search.noResults

search.searching

note.createNoteMessage

search.noResults

search.searching

orderForm.title

orderForm.productCode
orderForm.description
orderForm.quantity
orderForm.itemPrice
orderForm.price
orderForm.totalPrice
orderForm.deliveryDetails.billingAddress
orderForm.deliveryDetails.deliveryAddress
orderForm.noItems
See Your Generosity in Action through an IRA Charitable Rollover Gift If


you are 70½ years old or older and live in the USA, you can take advantage of a simple way to benefit Hindu Heritage Endowment and receive tax benefits in return. You can give up to $100,000 from your individual retirement account (IRA) directly to a qualified charity such as HHE without having to pay income taxes on the money.


Tis law no longer has an expiration date, so you are free to make annual giſts to HHE this year and well into the future. WHY CONSIDER THIS FORM OF GIVING? • Your giſt will be put to use today, allowing you to see the difference your donation is making.


• You pay no income taxes on the giſt. Te transfer generates neither taxable income nor a tax deduction, so you benefit even if you do not itemize your deductions.


• If you have not yet taken your required minimum distribution for the year, your IRA charitable rollover giſt can satisfy all or part of that requirement.


FREQUENTLY ASKED QUESTIONS


Q. I have already named Hindu Heritage Endowment as the beneficiary of my IRA. What are the benefits if I make a giſt now instead of aſter my lifetime?


A. By making a giſt this year of up to $100,000 from your IRA, you can see your philanthropic dol- lars at work. You are jump-starting the legacy you would like to leave and giving yourself the joy of watching your philanthropy take shape. Moreover, you can fulfill any outstanding pledge you may have made by transferring that amount from your IRA as long as it is $100,000 or less for the year.


Q. I’m turning age 70½ in a few months. Can I make this giſt now? A. No, you cannot. Te legislation requires you to reach age 70½ by the date you make the giſt.


Q. I have several retirement accounts—some are pensions and some are IRAs. Does it matter which retirement account I use?


A. Yes. Direct rollovers to a qualified charity can be made only from an IRA. Under certain circum- stances, however, you may be able to roll assets from a pension, profit sharing, a 401(k) or a 403(b) plan into an IRA and then make the transfer from the IRA directly to Hindu Heritage Endowment. To determine if a rollover to an IRA is available for your plan, speak with your plan administrator.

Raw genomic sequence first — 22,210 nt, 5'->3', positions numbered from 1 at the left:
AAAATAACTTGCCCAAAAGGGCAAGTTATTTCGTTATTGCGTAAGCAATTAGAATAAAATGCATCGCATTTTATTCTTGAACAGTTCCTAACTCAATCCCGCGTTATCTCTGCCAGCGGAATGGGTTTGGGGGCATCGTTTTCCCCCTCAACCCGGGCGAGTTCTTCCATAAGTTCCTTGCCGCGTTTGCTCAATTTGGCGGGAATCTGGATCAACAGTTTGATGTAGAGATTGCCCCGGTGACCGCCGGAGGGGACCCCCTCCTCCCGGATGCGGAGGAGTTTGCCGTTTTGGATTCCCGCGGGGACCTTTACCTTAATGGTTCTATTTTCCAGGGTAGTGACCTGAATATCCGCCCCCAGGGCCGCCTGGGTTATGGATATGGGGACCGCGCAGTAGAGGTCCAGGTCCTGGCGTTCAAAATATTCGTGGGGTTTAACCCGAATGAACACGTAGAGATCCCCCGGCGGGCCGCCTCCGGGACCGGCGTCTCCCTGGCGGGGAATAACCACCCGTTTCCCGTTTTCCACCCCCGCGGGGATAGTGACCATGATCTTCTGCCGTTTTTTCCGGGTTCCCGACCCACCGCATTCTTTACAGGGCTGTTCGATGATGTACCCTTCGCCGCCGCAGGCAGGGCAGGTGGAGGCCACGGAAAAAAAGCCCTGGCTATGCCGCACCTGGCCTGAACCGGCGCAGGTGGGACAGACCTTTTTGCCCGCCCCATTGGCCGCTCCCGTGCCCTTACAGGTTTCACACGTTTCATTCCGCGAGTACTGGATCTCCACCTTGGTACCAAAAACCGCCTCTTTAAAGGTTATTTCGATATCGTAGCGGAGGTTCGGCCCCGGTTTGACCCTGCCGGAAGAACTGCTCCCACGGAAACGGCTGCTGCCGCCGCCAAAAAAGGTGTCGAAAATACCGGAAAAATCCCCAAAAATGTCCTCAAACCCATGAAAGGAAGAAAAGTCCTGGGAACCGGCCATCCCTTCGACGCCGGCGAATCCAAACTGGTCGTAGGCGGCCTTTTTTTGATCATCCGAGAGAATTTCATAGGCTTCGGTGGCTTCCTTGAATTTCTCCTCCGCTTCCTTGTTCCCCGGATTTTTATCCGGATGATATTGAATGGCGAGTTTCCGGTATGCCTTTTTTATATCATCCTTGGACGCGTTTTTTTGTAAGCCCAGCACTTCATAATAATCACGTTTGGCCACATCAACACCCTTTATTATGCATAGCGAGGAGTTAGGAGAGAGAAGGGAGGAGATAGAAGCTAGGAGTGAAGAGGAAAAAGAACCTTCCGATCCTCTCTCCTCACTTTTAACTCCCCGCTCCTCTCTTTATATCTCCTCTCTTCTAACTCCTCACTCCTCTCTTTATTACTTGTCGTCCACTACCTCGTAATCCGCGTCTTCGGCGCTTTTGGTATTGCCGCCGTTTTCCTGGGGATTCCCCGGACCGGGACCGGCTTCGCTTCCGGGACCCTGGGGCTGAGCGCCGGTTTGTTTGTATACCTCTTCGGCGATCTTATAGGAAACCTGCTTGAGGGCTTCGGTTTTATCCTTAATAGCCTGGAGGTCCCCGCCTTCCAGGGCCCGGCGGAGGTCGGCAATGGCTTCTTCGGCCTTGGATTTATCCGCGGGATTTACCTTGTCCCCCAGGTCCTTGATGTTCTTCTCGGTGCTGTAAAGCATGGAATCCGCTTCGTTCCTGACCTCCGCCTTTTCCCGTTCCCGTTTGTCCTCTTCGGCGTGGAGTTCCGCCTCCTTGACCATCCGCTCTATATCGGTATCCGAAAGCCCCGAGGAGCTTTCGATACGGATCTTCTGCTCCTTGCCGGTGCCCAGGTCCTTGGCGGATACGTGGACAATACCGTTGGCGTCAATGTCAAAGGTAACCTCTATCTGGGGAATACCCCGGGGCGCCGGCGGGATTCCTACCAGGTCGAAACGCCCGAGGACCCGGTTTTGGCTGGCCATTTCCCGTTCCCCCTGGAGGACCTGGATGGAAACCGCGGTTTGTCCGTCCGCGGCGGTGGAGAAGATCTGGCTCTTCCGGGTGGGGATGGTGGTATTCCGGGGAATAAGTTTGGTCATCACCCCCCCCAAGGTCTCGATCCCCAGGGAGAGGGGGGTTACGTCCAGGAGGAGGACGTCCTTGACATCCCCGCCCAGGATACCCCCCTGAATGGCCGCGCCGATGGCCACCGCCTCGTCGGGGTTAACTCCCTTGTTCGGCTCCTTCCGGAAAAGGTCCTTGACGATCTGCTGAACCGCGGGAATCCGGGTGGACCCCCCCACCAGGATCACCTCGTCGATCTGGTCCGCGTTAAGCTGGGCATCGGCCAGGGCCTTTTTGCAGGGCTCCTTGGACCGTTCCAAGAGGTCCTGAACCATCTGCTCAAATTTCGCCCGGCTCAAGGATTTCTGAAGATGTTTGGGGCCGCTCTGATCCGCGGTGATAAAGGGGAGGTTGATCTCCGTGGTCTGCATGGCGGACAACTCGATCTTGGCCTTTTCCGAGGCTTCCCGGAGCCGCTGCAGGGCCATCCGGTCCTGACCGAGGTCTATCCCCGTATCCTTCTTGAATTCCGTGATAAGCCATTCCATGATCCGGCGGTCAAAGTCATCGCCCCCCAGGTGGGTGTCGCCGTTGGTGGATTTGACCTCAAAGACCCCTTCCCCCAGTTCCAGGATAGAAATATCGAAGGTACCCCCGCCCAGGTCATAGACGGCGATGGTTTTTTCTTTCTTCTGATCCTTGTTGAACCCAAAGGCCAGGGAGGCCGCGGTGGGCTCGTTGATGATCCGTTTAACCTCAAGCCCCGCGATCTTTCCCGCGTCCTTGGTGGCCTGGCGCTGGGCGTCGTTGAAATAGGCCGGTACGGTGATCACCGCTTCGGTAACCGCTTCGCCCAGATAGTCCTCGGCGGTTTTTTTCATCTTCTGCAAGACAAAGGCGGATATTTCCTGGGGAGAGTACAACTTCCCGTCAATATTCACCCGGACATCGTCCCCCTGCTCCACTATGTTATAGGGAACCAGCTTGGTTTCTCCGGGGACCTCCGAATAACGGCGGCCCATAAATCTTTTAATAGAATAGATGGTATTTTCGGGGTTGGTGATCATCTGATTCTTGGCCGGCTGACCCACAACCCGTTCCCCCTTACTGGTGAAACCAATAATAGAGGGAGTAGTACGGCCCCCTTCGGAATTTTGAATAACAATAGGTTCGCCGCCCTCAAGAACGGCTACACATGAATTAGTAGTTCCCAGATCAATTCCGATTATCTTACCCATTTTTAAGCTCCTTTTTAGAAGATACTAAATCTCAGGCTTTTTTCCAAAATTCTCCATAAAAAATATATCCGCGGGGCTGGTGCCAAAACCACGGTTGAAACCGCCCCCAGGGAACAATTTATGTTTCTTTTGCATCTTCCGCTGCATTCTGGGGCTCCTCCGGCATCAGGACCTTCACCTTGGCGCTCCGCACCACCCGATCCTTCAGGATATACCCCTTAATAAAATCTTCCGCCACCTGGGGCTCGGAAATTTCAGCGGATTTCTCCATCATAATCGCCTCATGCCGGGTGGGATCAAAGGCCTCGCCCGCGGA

Q. Can my giſt be used as my required minimum distribution under the law?


A. Yes, absolutely. If you have not yet taken your required minimum distribution, the IRA charitable rollover giſt can satisfy all or part of that requirement. Contact your IRA custodian to complete the giſt.


Q. Do I need to give my entire IRA to be eligible for the tax benefits?


A. No. You can give any amount under this provision, as long as it is $100,000 or less per year. If your IRA is valued at more than $100,000, you can transfer a portion of it to fund a charitable giſt.


Q. I have two charities I want to support. Can I give $100,000 from my IRA to each? A. No. Under the law, you can give a maximum of $100,000. For example, you can give each orga- nization $50,000 this year or any other combination that totals $100,000 or less. Any amount above $100,000 in one year must be reported as taxable income.


Q. My spouse and I would like to give more than $100,000. How can we do that?


A. If you have a spouse (as defined by the IRS) who is 70½ or older and has an IRA, he or she can also give up to $100,000 from his or her IRA.


It is wise to consult with your tax professionals if you are contemplating a charitable giſt under the extended law. Start your estate plan by downloading the pdf file at www.hheonline.org/tool-kit.shtml.


Page 1  |  Page 2  |  Page 3  |  Page 4  |  Page 5  |  Page 6  |  Page 7  |  Page 8  |  Page 9  |  Page 10  |  Page 11  |  Page 12  |  Page 13  |  Page 14  |  Page 15  |  Page 16  |  Page 17  |  Page 18  |  Page 19  |  Page 20  |  Page 21  |  Page 22  |  Page 23  |  Page 24  |  Page 25  |  Page 26  |  Page 27  |  Page 28  |  Page 29  |  Page 30  |  Page 31  |  Page 32  |  Page 33  |  Page 34  |  Page 35  |  Page 36  |  Page 37  |  Page 38  |  Page 39  |  Page 40  |  Page 41  |  Page 42  |  Page 43  |  Page 44  |  Page 45  |  Page 46  |  Page 47  |  Page 48  |  Page 49  |  Page 50  |  Page 51  |  Page 52  |  Page 53  |  Page 54  |  Page 55  |  Page 56  |  Page 57  |  Page 58  |  Page 59  |  Page 60  |  Page 61  |  Page 62  |  Page 63  |  Page 64  |  Page 65  |  Page 66  |  Page 67  |  Page 68  |  Page 69  |  Page 70  |  Page 71  |  Page 72  |  Page 73  |  Page 74  |  Page 75  |  Page 76  |  Page 77  |  Page 78  |  Page 79  |  Page 80  |  Page 81  |  Page 82  |  Page 83  |  Page 84  |  Page 85